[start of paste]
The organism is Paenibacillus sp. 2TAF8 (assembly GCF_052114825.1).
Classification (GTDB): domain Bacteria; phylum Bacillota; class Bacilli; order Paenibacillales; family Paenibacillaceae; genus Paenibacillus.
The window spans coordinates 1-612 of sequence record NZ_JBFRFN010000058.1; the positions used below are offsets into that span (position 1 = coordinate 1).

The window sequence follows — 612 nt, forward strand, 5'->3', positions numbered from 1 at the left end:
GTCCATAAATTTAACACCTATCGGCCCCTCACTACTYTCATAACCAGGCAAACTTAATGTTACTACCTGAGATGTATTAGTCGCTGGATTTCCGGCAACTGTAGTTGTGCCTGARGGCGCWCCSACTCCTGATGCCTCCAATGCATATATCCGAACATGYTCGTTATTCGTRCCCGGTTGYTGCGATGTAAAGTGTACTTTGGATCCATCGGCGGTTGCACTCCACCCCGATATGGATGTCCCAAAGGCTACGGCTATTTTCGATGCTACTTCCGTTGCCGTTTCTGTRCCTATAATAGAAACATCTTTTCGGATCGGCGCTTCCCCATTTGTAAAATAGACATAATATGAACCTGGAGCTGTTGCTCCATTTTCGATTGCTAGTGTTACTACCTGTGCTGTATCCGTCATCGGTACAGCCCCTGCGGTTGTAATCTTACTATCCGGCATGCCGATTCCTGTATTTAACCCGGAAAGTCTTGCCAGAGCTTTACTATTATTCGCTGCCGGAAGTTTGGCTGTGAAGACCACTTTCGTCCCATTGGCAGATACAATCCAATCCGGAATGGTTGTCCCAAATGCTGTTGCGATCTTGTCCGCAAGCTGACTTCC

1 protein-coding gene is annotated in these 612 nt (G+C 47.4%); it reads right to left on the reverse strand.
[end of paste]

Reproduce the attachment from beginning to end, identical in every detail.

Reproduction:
The organism is Paenibacillus sp. 2TAF8 (assembly GCF_052114825.1).
Classification (GTDB): domain Bacteria; phylum Bacillota; class Bacilli; order Paenibacillales; family Paenibacillaceae; genus Paenibacillus.
The window spans coordinates 1-612 of sequence record NZ_JBFRFN010000058.1; the positions used below are offsets into that span (position 1 = coordinate 1).

The window sequence follows — 612 nt, forward strand, 5'->3', positions numbered from 1 at the left end:
GTCCATAAATTTAACACCTATCGGCCCCTCACTACTYTCATAACCAGGCAAACTTAATGTTACTACCTGAGATGTATTAGTCGCTGGATTTCCGGCAACTGTAGTTGTGCCTGARGGCGCWCCSACTCCTGATGCCTCCAATGCATATATCCGAACATGYTCGTTATTCGTRCCCGGTTGYTGCGATGTAAAGTGTACTTTGGATCCATCGGCGGTTGCACTCCACCCCGATATGGATGTCCCAAAGGCTACGGCTATTTTCGATGCTACTTCCGTTGCCGTTTCTGTRCCTATAATAGAAACATCTTTTCGGATCGGCGCTTCCCCATTTGTAAAATAGACATAATATGAACCTGGAGCTGTTGCTCCATTTTCGATTGCTAGTGTTACTACCTGTGCTGTATCCGTCATCGGTACAGCCCCTGCGGTTGTAATCTTACTATCCGGCATGCCGATTCCTGTATTTAACCCGGAAAGTCTTGCCAGAGCTTTACTATTATTCGCTGCCGGAAGTTTGGCTGTGAAGACCACTTTCGTCCCATTGGCAGATACAATCCAATCCGGAATGGTTGTCCCAAATGCTGTTGCGATCTTGTCCGCAAGCTGACTTCC

1 protein-coding gene is annotated in these 612 nt (G+C 47.4%); it reads right to left on the reverse strand.